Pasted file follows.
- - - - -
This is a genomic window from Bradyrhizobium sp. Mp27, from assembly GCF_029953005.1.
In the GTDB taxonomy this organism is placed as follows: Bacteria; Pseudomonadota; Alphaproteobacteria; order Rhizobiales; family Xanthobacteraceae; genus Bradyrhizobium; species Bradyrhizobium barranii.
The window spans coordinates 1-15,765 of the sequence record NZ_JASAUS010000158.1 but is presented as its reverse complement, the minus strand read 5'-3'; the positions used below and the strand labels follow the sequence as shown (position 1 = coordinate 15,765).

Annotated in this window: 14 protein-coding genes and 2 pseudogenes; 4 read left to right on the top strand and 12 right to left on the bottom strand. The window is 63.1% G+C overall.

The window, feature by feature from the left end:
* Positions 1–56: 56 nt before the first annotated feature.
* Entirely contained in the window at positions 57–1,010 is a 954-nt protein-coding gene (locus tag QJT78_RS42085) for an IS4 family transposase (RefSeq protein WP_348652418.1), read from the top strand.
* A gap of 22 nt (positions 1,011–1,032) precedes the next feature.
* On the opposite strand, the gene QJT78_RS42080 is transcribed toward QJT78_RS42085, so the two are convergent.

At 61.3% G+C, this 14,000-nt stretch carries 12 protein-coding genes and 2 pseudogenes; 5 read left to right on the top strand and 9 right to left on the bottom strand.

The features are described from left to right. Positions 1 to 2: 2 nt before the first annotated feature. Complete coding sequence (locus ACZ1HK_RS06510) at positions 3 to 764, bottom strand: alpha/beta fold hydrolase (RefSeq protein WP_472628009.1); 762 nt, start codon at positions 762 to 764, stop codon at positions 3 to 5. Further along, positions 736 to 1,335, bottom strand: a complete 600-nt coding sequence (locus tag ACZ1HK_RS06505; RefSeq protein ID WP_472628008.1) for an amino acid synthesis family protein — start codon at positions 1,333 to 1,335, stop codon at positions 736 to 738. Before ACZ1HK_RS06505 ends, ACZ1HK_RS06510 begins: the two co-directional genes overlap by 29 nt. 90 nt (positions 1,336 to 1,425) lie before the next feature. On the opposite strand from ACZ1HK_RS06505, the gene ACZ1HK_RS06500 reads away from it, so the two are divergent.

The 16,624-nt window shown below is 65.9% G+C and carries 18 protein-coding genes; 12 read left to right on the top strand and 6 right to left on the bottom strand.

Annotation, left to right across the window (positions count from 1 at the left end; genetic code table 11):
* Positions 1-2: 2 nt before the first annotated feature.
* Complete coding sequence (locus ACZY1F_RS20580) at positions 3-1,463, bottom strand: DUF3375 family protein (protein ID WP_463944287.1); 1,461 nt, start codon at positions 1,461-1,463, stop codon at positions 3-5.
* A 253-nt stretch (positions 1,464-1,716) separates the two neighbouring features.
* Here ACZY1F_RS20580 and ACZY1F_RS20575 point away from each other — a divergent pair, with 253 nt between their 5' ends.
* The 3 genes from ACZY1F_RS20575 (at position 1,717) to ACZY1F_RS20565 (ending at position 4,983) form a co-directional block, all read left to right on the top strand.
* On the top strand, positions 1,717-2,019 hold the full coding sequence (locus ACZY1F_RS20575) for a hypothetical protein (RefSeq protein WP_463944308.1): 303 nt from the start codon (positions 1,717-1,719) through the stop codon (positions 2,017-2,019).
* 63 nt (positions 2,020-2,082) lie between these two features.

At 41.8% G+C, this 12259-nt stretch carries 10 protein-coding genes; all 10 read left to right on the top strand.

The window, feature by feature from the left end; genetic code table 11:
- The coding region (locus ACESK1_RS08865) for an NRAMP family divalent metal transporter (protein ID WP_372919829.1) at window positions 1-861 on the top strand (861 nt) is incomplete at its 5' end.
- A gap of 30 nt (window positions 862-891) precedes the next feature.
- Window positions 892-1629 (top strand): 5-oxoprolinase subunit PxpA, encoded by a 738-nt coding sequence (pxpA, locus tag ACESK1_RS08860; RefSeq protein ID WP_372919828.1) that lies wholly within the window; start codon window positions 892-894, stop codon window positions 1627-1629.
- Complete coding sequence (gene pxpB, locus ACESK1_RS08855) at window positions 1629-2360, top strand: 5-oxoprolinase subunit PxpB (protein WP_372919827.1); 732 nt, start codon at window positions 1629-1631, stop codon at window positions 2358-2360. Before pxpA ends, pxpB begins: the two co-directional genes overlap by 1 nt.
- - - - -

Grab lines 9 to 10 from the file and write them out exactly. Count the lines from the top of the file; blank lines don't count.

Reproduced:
* On the opposite strand, the gene QJT78_RS42080 is transcribed toward QJT78_RS42085, so the two are convergent.

At 61.3% G+C, this 14,000-nt stretch carries 12 protein-coding genes and 2 pseudogenes; 5 read left to right on the top strand and 9 right to left on the bottom strand.